Roth is a central spiritual figure of the midcentury. Born a Jew in a Galician shtetl, he served with the Austro-Hungarian army in World War I, on the eastern front, was a journalist and a novelist, converted to Catholicism, became a royalist dedicated to the Austro-Hungarian monarchy, became an imigri in flight from Hitler in 1933 and drank himself to death in Paris as war engulfed Europe in 1939. What happens to Franz Tunda in "Flight Without End" re-creates a spiritual and physical journey that thousands of people undertook in that period. A lieutenant in the army, he is captured and sent to Siberian exile, escapes, tries to return to Vienna, fights in the Bolshevik revolution, becomes involved with a French woman, goes to Germany, then to Paris. There is always a woman, always a search for love. All of it in a 144-page novel: Begin reading at midday, finish at dawn. As, I suspect, Roth meant for you to do.

A Coffin for Dimitrios by Eric Ambler
So, it's off to a desert island (not on television) and you get to take only one Eric Ambler novel. Cheer up, and get a copy of "A Coffin for Dimitrios." Published in 1937, this is my favorite Ambler, maybe the best. It involves a British writer of romans policiers (detective novels, but we need to be in the Amblerian mood here) with the head (is he?) of the Turkish secret police, Colonel Haki. Who, it turns out, is a great fan of the genre, has his own project underway, based on a certain dossier, concerning one Dimitrios Makropoulos. Would the British writer care to have a look at it?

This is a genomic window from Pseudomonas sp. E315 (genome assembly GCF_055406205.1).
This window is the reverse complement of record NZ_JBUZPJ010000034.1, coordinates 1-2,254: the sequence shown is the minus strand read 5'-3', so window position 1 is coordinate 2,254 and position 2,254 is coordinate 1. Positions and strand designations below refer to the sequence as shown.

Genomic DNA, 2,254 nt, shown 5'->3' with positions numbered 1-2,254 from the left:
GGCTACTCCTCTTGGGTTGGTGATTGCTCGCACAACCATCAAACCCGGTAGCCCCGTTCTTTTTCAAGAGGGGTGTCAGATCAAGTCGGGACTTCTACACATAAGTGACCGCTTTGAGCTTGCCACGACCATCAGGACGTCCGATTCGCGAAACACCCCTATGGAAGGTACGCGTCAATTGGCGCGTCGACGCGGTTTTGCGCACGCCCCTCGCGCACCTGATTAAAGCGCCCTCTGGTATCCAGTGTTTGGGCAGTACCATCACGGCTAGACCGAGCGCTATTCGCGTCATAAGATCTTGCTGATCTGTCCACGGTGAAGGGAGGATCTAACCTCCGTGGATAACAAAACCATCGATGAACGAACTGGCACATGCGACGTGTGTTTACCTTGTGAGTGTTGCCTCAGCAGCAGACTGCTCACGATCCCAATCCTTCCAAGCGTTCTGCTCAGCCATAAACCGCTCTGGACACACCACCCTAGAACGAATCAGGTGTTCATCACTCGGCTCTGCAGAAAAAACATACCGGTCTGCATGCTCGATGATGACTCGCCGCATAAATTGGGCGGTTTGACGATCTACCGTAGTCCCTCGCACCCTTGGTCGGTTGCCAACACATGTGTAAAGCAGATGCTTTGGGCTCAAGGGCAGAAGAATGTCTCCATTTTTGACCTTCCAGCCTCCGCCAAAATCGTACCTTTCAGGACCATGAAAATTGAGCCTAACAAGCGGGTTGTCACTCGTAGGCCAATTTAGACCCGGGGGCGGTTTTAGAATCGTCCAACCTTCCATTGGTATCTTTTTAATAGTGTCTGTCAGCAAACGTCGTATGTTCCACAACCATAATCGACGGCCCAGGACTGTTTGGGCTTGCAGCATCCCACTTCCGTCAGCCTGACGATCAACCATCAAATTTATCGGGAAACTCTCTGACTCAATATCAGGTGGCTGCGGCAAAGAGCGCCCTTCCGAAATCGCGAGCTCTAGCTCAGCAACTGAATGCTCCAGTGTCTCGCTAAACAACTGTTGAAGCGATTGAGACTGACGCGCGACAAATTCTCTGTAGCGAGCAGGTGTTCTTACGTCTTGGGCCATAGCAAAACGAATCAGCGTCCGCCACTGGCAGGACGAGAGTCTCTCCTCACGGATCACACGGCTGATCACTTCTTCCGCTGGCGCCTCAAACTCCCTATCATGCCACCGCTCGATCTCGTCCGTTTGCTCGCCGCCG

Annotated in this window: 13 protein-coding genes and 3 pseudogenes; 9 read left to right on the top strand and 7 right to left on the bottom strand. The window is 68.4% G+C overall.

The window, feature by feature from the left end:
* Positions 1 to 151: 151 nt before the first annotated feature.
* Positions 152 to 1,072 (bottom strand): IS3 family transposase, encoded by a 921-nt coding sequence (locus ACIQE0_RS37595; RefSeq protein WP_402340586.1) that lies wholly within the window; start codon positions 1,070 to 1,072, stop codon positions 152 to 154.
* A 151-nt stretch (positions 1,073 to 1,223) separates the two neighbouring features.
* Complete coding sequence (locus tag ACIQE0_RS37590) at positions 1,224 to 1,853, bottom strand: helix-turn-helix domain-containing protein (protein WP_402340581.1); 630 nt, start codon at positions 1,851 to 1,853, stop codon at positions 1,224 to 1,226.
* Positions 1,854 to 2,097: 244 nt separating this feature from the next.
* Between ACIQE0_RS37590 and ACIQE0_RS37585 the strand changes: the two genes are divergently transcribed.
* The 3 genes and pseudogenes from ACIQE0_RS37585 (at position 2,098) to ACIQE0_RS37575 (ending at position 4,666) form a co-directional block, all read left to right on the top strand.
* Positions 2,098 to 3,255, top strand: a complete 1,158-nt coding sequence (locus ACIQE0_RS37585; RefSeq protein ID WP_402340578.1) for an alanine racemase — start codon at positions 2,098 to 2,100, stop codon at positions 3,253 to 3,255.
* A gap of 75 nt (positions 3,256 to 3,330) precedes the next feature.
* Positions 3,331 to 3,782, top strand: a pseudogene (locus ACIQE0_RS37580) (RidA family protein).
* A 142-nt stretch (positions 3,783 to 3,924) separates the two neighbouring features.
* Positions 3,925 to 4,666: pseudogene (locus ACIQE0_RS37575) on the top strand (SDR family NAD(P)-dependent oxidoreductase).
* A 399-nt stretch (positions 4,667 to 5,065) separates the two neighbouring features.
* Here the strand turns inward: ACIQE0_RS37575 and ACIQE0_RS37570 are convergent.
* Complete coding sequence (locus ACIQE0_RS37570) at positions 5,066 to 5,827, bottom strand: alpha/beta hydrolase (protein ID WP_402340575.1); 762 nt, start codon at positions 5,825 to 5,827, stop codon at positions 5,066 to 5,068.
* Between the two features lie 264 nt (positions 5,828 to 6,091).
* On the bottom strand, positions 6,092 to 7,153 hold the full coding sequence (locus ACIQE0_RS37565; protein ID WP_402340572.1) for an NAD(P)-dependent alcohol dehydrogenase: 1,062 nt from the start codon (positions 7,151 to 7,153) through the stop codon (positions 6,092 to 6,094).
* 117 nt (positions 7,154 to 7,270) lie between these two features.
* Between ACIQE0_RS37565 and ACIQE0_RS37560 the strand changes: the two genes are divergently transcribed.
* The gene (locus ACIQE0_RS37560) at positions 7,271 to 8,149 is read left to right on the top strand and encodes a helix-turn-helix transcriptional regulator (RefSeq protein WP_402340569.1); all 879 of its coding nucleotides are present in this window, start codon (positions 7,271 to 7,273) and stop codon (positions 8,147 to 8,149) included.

Here is the political intrigue of the '20s and '30s in luminous perfection. The Englishman's pursuit of Dimitrios leads from Smyrna (now Izmir), through Athens to Sofia, on the track of the assassin of the Bulgarian leader of the Peasant Party, Stambulisky, then to Geneva, then Belgrade, at last to Paris -- which all European novels of intrigue must visit, first chapter or last. Along the way, there is political murder, espionage, white slavery and heroin. It's delivered in some of Ambler's finest writing, and with the most extraordinary flavor of sophisticated Europe at that moment in the century.

Journey to the End of the Night by Celine
"Our life is a journey/ Through winter and night/ We look for our way/ In a sky without light." Where's that from? Why, it's a song of the Swiss guards, in 1793. And who, on this earth, would know such a thing, then use it as an epigraph? Why, the dreadful French physician who wrote it under the name "Louis-Ferdinand Celine" in his 1932 novel, "Journey to the End of the Night." WARNING: THIS IS A RACIST AND ANTI-SEMITIC NOVEL!!! If you have any sensitivity to these areas, at all, don't read it! Celine barely escaped with his life at the end of World War II, having preached the murder of French Jews on the occupation radio. He was truly a bad man.

But an extraordinary writer. If you had to find the most savage, brutal, funny, infuriating and, somehow, mesmerizing novel in history, you could do worse than to start with this. What you really have here is nihilism, a kind of brutal cynicism that could only exist in a Parisian intellectual at the end of World War I, who then is dropped in the middle of French colonial Africa, goes on to New York, Detroit and back to Paris. Can a work of fiction be simultaneously offensive and seductive? It can; this one is.

There are more, of course; novels become historical telescopes. It is a curiosity of the 1930s that, immersed in brutal tides of financial depression, radical politics and raging nationalisms, writers rose to the occasion, to the pitch of the moment. That was way up there, and the inspiration of the thing has to lie somewhere in its contrast to the cooled-down prose and knowing attitudes of right now. This time in history was in so many ways terrible that people who lived in the middle of it seemed, at the end of the day, to have one desperate plea above all: remember what happened. And if you hear the echo of an "otherwise" reverberating after that sentence, that's because it's there.

Alan Furst

Alan Furst's novels include "Night Soldiers," "The Polish Officer," "The World at Night" and, most recently, "Kingdom of Shadows."